LA Rams: Jalen Ramsey getting Ramsey Island ready for WRs

Mandatory Credit: Robert Hanashiro-USA TODAY Sports
Mandatory Credit: Robert Hanashiro-USA TODAY Sports /

What is the main reason that fans love the play of LA Rams All-Pro defensive back Jalen Ramsey? Is it that his ferocity on the football field rivals that of middle linebackers? Is it that his size and power are in lockstep with defensive safeties? Is it the fact that he brings to the Rams secondary what All-Pro defensive lineman Aaron Donald brings to the defensive line? Or perhaps it simply comes down to the fact that he runs the back half of the football field like a lone wolf.

He is the NFL shutdown corner, a player so gifted that he can defend the best receivers in the NFL, and win those one-on-one battles consistently. That ability to single-handedly neutralize some of the best targets in the NFL is like stranding them on an island, Ramsey Island.   Even ESPN’s Mike Greenberg, who is normally quite stoic and matter-of-fact praised Ramsey rather emphatically in 2020. And for good reason. Ramsey is one of the best in the NFL, and he is worth every penny.

But attaining and sustaining that elite level of play is not automatic. It’s a high cost to maintain, and it is a journey that requires Ramsey to take alone. Rather a bit of poetic justice, when you think about it, right? The player who strands receivers during the NFL season is himself a bit of a recluse when training.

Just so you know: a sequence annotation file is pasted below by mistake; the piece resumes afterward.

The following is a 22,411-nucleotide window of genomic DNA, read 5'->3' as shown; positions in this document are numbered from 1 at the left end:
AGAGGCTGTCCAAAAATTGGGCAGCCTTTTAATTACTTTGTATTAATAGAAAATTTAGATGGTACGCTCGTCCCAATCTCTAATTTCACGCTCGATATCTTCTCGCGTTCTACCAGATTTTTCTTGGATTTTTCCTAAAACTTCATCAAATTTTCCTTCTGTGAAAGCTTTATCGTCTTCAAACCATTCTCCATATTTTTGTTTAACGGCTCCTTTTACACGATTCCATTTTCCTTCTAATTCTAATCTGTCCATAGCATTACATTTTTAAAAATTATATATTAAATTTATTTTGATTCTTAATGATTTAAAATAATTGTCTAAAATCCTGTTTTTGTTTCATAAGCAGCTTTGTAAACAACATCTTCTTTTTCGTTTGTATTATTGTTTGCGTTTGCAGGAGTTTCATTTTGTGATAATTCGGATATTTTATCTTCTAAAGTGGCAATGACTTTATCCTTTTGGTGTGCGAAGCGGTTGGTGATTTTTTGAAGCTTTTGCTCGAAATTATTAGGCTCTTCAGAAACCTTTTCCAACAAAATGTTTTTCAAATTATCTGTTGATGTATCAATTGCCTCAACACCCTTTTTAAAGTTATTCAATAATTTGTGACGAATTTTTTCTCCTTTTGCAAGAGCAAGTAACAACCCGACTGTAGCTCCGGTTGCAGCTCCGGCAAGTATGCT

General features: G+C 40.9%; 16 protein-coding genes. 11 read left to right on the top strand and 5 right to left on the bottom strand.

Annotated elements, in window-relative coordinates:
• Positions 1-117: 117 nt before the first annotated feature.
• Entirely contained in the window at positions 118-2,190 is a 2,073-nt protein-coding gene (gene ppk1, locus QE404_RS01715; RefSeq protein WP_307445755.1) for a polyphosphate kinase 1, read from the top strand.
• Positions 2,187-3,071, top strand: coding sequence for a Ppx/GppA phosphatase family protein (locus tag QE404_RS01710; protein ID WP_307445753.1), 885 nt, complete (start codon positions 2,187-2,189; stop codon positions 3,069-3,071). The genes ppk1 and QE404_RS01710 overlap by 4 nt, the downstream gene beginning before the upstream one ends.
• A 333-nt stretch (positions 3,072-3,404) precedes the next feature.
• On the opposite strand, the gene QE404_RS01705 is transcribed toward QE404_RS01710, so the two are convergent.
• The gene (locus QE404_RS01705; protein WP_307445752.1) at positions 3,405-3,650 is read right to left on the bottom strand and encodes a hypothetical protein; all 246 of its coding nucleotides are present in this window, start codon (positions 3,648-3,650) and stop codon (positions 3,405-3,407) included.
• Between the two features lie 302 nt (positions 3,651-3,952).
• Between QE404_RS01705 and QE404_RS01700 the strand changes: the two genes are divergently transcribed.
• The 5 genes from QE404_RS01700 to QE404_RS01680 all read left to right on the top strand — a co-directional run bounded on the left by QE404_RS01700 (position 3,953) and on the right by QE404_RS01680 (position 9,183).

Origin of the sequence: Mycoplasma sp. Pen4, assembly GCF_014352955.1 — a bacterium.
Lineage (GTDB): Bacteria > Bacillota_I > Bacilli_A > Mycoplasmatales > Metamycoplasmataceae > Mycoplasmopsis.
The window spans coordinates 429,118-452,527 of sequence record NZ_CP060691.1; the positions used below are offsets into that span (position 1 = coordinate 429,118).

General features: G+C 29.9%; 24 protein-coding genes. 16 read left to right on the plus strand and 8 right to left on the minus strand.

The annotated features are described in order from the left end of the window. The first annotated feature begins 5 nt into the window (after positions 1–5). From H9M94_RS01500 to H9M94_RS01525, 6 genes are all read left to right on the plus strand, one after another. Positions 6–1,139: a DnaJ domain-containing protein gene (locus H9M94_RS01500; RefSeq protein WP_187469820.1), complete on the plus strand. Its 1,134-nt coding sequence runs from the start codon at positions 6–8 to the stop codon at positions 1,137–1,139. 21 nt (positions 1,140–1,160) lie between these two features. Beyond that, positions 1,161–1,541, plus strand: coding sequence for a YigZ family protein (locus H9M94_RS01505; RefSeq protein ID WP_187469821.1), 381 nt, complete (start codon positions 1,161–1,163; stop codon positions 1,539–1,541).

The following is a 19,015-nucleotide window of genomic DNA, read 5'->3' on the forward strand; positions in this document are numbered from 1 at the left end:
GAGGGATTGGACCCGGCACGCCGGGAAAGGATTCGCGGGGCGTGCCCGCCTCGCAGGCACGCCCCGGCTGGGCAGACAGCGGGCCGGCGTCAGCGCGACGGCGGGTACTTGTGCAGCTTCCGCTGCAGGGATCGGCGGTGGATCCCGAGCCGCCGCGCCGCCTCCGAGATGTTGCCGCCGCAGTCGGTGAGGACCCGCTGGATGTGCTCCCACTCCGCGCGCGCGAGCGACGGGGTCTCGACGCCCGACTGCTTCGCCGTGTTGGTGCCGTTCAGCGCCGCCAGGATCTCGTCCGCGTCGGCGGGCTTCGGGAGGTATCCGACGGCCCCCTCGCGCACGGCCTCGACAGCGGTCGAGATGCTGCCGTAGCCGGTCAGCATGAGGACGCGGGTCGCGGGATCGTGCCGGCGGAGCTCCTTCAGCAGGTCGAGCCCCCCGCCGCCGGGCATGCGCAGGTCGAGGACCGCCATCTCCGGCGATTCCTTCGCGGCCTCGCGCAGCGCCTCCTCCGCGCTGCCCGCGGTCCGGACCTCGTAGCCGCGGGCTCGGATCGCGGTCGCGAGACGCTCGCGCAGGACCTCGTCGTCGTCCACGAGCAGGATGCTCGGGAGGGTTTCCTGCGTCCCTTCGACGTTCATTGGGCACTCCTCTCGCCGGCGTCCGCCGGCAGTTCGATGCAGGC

It is his normal ritual and the results of that preparation are nothing short of amazing.  Here is just one example of how the LA Rams allow Ramsey to give single-man coverage to the Seattle Seahawks WR D.K. Metcalf, allowing the secondary to triple cover Tyler Lockett on a deep route.

The Rams defense benefits tremendously by the bonus of Ramsey shutting down elite receivers on play-after-play, and game-after-game. He is the equivalent of multiple defensive backs on the field, and that gives the secondary to focus elsewhere.

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Training on his own is not unheard of in the NFL. Some players who deal in power will hire specific trainers to come in a spot them in muscle-building exercises. Other players who cross-train, or want to push their envelope to enhance or improve limitations to their game will hire outside help to guide them in that direction. But Jalen Ramsey? He knows where he needs to be and what he needs to do to get there. He occupies Ramsey Island alone in the offseason and then strands wide receivers on his island on game day.